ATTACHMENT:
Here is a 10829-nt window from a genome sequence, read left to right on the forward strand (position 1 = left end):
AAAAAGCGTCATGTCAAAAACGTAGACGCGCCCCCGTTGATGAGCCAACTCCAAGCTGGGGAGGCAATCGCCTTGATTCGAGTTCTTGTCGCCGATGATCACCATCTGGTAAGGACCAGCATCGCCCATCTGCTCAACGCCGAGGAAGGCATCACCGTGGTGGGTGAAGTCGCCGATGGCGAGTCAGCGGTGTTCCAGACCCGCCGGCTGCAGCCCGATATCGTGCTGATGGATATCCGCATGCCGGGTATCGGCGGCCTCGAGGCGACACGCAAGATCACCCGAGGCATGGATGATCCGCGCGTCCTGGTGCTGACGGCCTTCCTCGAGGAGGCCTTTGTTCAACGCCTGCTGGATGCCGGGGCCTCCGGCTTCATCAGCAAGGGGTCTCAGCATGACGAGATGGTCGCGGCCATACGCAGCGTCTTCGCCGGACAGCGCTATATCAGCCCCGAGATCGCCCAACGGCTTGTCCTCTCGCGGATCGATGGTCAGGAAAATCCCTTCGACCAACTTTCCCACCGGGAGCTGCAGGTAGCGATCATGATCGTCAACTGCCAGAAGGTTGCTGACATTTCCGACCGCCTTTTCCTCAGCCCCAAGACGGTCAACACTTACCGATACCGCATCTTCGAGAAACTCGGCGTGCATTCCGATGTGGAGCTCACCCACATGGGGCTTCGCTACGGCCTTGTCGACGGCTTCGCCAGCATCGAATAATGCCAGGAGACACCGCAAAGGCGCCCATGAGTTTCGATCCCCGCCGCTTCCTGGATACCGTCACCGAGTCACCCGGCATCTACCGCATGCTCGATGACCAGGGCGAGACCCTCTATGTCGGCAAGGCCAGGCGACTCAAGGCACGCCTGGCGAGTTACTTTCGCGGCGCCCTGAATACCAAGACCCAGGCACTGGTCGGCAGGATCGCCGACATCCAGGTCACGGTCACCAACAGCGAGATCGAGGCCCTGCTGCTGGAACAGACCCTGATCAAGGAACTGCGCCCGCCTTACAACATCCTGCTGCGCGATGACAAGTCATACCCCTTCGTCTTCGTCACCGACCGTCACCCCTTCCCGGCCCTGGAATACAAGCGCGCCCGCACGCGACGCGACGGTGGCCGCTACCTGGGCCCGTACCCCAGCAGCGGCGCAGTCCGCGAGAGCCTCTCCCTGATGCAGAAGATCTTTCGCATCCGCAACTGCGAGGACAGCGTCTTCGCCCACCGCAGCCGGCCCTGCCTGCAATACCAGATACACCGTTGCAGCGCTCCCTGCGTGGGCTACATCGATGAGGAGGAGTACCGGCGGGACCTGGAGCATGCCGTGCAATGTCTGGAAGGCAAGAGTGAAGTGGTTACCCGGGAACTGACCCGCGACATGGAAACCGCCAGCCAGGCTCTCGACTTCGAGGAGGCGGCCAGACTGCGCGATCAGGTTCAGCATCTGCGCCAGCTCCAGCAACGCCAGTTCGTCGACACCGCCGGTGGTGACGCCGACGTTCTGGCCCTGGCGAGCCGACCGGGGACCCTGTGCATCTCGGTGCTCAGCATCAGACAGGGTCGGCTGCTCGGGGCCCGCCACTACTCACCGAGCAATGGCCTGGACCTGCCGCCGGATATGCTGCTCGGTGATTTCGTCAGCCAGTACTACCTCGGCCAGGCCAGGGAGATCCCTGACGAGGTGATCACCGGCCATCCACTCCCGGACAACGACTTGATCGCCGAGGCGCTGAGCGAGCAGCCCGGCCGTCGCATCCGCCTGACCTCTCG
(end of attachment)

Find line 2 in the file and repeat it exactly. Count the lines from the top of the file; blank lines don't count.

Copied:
AAAAAGCGTCATGTCAAAAACGTAGACGCGCCCCCGTTGATGAGCCAACTCCAAGCTGGGGAGGCAATCGCCTTGATTCGAGTTCTTGTCGCCGATGATCACCATCTGGTAAGGACCAGCATCGCCCATCTGCTCAACGCCGAGGAAGGCATCACCGTGGTGGGTGAAGTCGCCGATGGCGAGTCAGCGGTGTTCCAGACCCGCCGGCTGCAGCCCGATATCGTGCTGATGGATATCCGCATGCCGGGTATCGGCGGCCTCGAGGCGACACGCAAGATCACCCGAGGCATGGATGATCCGCGCGTCCTGGTGCTGACGGCCTTCCTCGAGGAGGCCTTTGTTCAACGCCTGCTGGATGCCGGGGCCTCCGGCTTCATCAGCAAGGGGTCTCAGCATGACGAGATGGTCGCGGCCATACGCAGCGTCTTCGCCGGACAGCGCTATATCAGCCCCGAGATCGCCCAACGGCTTGTCCTCTCGCGGATCGATGGTCAGGAAAATCCCTTCGACCAACTTTCCCACCGGGAGCTGCAGGTAGCGATCATGATCGTCAACTGCCAGAAGGTTGCTGACATTTCCGACCGCCTTTTCCTCAGCCCCAAGACGGTCAACACTTACCGATACCGCATCTTCGAGAAACTCGGCGTGCATTCCGATGTGGAGCTCACCCACATGGGGCTTCGCTACGGCCTTGTCGACGGCTTCGCCAGCATCGAATAATGCCAGGAGACACCGCAAAGGCGCCCATGAGTTTCGATCCCCGCCGCTTCCTGGATACCGTCACCGAGTCACCCGGCATCTACCGCATGCTCGATGACCAGGGCGAGACCCTCTATGTCGGCAAGGCCAGGCGACTCAAGGCACGCCTGGCGAGTTACTTTCGCGGCGCCCTGAATACCAAGACCCAGGCACTGGTCGGCAGGATCGCCGACATCCAGGTCACGGTCACCAACAGCGAGATCGAGGCCCTGCTGCTGGAACAGACCCTGATCAAGGAACTGCGCCCGCCTTACAACATCCTGCTGCGCGATGACAAGTCATACCCCTTCGTCTTCGTCACCGACCGTCACCCCTTCCCGGCCCTGGAATACAAGCGCGCCCGCACGCGACGCGACGGTGGCCGCTACCTGGGCCCGTACCCCAGCAGCGGCGCAGTCCGCGAGAGCCTCTCCCTGATGCAGAAGATCTTTCGCATCCGCAACTGCGAGGACAGCGTCTTCGCCCACCGCAGCCGGCCCTGCCTGCAATACCAGATACACCGTTGCAGCGCTCCCTGCGTGGGCTACATCGATGAGGAGGAGTACCGGCGGGACCTGGAGCATGCCGTGCAATGTCTGGAAGGCAAGAGTGAAGTGGTTACCCGGGAACTGACCCGCGACATGGAAACCGCCAGCCAGGCTCTCGACTTCGAGGAGGCGGCCAGACTGCGCGATCAGGTTCAGCATCTGCGCCAGCTCCAGCAACGCCAGTTCGTCGACACCGCCGGTGGTGACGCCGACGTTCTGGCCCTGGCGAGCCGACCGGGGACCCTGTGCATCTCGGTGCTCAGCATCAGACAGGGTCGGCTGCTCGGGGCCCGCCACTACTCACCGAGCAATGGCCTGGACCTGCCGCCGGATATGCTGCTCGGTGATTTCGTCAGCCAGTACTACCTCGGCCAGGCCAGGGAGATCCCTGACGAGGTGATCACCGGCCATCCACTCCCGGACAACGACTTGATCGCCGAGGCGCTGAGCGAGCAGCCCGGCCGTCGCATCCGCCTGACCTCTCG